Newspaper article St Louis Post-Dispatch (MO)

A Guilty Verdict for Nellie Bly

Newspaper article St Louis Post-Dispatch (MO)

A Guilty Verdict for Nellie Bly

Article excerpt

A great era in journalism is passing, I fear. I lament its loss.

It was the era of undercover reporting. It had a glorious history. Our grandchildren will read about Nellie Bly, alias Elizabeth Cochrane Seaman, who went undercover for the New York World to expose the awfulness inside a mental asylum a century ago.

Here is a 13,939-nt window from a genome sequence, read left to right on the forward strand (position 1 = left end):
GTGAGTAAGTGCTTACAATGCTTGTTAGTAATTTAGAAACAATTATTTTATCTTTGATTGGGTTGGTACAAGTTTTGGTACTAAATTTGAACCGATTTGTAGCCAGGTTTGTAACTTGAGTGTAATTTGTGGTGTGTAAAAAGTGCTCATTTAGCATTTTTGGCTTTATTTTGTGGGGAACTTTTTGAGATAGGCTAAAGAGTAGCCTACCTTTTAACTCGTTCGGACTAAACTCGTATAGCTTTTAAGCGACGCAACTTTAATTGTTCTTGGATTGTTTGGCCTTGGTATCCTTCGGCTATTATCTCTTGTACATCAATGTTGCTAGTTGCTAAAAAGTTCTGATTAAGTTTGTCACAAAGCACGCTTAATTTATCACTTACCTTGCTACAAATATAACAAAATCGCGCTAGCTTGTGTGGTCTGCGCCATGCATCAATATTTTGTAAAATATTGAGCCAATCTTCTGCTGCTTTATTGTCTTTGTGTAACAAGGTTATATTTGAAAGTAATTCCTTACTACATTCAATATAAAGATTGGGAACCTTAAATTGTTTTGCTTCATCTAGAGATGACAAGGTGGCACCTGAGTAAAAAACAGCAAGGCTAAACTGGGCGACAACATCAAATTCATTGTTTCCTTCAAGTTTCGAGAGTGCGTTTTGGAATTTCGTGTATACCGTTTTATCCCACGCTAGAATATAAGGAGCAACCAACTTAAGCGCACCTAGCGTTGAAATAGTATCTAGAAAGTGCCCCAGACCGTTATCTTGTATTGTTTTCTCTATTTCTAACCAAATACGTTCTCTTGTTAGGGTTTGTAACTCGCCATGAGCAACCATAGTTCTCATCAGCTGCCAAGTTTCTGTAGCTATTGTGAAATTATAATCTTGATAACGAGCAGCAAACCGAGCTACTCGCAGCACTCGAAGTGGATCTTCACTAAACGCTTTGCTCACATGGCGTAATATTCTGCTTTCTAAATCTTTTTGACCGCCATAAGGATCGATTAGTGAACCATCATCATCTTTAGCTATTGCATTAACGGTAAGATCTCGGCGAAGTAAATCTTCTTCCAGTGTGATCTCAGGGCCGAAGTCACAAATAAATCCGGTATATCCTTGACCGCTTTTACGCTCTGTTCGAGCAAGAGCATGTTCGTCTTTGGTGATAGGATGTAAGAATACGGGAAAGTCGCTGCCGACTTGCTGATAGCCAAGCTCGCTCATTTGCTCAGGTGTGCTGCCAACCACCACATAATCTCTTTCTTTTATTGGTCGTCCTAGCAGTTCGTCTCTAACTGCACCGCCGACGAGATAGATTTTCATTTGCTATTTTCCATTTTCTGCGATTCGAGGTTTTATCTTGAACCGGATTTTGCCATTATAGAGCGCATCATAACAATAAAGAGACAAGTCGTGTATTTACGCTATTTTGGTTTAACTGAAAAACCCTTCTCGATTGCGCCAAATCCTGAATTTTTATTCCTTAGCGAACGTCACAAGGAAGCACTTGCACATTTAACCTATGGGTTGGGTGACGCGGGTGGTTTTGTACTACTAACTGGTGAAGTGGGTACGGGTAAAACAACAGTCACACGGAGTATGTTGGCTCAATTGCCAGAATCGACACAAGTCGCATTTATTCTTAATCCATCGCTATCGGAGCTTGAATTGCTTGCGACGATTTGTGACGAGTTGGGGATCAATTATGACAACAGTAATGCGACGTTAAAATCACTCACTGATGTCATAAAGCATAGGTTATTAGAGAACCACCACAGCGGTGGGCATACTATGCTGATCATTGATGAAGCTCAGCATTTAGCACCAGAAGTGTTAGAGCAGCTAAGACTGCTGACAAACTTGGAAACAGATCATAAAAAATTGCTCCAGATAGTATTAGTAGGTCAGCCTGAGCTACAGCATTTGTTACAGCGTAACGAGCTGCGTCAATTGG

Or they will read about Upton Sinclair, who went to work in the Chicago stockyards to expose deplorable working conditions. He is best remembered for "The Jungle," a brutally graphic novel that aroused so much outrage it led to the founding of the Food and Drug Administration. Genteel Victorian purists deplored the "sensationalism" of such stunts. But such efforts also told important stories in ways the least educated masses could understand. Undercover reporting also got results. One of my first assignments as an intern in Dayton, Ohio, in the late 1960s, was to pose as an apartment hunter to test local housing bias. Later at the Chicago Tribune I worked undercover as a poll watcher in the 1972 primaries as part of a vote fraud investigation team. The effort led to several convictions. It also won a Pulitzer Prize. But the winds shifted against undercover journalism by 1978 when the Chicago Sun-Times and CBS' "60 Minutes" set up the Mirage, a legal tavern with hidden microphones and cameras. Figuring a Chicago tavern is no less attractive to a city inspector than raw meat to a dog, the Mirage caught several in the act of inviting and taking bribes to overlook code violations. But, instead of a Pulitzer, the Mirage got a lot of criticism from a new wave of ethical puritans like Ben Bradlee, then editor of The Washington Post. He deplored any misrepresentation in pursuit of a story, no matter how beneficial the results might be to humankind. After that, undercover reporting was left to television reporters armed with tinier and tinier cameras. Now even those days may be over. A North Carolina jury has found ABC liable for $5.5 million in punitive damages for a 1992 "Primetime Live" broadcast that accused the Food Lion supermarket chain of selling spoiled food. …

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